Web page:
Yahoo probably expended a fair amount of time and money on this tool. It shows you best match for a given search, before you even click the ‘search’ button, thereby saving you maybe .5 seconds. What does that do for me? Or Yahoo?
Not much. For me it’s an annoyance, as I want to see 3 or 4 listings, not 1. We all know search engines are rarely perfect – I want to scan a bit. And I’m not so carpally impaired, even after 25 years of video gaming, that I can’t click the ‘search’ button.
For Yahoo, it creates a little buzz, but where’s the sustained payoff? Will they get more searchers because of this? Unlikely. Will they generate more ad revenue? Also unlikely. My guess is that their development team built this so they could show off a new trick.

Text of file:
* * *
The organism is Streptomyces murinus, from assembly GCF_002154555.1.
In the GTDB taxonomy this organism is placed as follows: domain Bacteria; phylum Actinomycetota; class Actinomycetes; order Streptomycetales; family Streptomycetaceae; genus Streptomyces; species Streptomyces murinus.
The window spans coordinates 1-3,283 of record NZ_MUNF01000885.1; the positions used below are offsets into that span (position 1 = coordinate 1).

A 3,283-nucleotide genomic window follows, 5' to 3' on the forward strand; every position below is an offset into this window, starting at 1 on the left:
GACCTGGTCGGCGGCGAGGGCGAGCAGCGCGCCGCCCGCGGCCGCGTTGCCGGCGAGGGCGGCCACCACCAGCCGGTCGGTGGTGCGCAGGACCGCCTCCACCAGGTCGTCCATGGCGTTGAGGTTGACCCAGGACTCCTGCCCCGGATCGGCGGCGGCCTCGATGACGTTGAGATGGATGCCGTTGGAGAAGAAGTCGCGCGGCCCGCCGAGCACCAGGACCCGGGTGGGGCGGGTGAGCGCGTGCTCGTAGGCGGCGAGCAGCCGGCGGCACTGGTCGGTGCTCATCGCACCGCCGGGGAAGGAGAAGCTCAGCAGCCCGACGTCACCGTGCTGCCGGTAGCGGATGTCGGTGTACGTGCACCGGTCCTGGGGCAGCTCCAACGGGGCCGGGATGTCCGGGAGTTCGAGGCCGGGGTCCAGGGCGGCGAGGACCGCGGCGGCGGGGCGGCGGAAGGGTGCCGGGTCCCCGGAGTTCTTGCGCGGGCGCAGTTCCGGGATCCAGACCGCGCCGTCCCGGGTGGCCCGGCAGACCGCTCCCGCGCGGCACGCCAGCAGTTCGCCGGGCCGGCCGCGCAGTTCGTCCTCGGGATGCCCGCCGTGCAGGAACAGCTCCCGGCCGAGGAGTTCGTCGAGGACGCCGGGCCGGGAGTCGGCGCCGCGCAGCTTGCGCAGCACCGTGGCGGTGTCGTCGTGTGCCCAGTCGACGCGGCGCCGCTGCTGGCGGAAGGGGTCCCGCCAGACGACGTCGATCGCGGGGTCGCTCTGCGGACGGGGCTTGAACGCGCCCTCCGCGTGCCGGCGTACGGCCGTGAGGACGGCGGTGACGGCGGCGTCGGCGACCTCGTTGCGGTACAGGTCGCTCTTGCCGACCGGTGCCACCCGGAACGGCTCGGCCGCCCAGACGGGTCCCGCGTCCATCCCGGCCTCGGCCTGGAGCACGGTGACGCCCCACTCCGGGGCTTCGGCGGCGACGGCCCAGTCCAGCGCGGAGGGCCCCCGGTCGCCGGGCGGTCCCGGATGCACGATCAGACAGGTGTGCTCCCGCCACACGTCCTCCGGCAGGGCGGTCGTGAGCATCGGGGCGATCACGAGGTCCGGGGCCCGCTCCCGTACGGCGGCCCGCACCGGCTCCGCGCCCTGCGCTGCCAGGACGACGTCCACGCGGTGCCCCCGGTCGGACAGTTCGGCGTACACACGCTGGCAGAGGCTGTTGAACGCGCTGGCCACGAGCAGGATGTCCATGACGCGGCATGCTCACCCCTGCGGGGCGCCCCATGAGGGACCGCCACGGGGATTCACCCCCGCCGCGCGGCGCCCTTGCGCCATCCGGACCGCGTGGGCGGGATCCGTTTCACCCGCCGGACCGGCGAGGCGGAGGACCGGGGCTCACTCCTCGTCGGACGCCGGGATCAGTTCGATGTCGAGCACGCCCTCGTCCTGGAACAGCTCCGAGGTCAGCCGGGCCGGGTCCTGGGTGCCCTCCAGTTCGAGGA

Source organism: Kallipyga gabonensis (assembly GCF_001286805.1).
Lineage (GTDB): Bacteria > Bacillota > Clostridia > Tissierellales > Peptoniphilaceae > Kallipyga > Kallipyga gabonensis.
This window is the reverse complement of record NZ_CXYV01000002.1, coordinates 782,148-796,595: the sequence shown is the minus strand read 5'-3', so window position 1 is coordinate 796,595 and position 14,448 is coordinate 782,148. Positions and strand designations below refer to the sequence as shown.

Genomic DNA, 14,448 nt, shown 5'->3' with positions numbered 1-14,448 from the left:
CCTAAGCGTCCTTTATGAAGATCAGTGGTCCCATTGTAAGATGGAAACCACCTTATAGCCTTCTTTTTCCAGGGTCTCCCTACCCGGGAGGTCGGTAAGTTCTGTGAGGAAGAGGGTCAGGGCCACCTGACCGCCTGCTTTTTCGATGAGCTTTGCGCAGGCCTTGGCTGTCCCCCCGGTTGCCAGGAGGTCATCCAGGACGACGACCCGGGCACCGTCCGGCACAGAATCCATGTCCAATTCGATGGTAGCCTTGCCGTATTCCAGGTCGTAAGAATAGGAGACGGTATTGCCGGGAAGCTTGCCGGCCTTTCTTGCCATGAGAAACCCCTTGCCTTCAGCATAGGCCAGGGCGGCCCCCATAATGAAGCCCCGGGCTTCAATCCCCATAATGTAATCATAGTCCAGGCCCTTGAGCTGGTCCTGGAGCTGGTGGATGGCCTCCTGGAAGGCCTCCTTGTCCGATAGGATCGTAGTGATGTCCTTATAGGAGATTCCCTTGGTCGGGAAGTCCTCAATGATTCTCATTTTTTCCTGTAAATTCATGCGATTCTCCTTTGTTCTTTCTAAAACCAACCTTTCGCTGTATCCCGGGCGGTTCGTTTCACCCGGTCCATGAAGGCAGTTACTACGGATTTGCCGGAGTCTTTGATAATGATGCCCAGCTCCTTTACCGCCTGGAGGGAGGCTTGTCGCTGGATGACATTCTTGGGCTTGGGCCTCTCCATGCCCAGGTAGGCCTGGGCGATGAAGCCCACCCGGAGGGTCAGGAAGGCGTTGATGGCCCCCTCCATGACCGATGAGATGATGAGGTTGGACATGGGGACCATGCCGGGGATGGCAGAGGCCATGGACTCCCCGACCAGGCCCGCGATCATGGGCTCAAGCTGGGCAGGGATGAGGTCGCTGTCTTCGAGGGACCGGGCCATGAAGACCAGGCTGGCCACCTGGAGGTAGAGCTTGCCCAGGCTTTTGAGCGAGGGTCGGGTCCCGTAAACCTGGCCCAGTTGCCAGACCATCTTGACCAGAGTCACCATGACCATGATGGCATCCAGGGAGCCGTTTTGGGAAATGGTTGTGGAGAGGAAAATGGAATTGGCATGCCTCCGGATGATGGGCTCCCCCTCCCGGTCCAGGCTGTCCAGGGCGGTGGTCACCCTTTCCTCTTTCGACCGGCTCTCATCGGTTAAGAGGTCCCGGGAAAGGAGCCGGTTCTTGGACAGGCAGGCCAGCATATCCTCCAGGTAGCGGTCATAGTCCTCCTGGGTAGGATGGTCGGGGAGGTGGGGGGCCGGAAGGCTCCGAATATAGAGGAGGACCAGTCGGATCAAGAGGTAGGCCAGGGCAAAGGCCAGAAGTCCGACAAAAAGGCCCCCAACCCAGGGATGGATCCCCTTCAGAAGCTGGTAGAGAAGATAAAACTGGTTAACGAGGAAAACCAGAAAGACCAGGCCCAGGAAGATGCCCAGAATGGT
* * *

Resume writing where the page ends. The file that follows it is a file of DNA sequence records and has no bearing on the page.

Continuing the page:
If you want to see a good, similar gadget, try Google Suggest. That doesn’t interrupt my use of the search engine, and it provides useful results. It might bring more searchers, someday, and therefore offers some potential.
I’m not writing this to critique search tools, though. There’s a broader lesson here: When investing in technology or other widgets on a web site, don’t add things just because you can. Ask hard questions, first, and make sure there’s going to be a payoff, in increased revenue, happier users or some other larger web site goal. If a new e-gadget isn’t going to help ring the cash register, one way or another, find a way to change it, or don’t use it at all.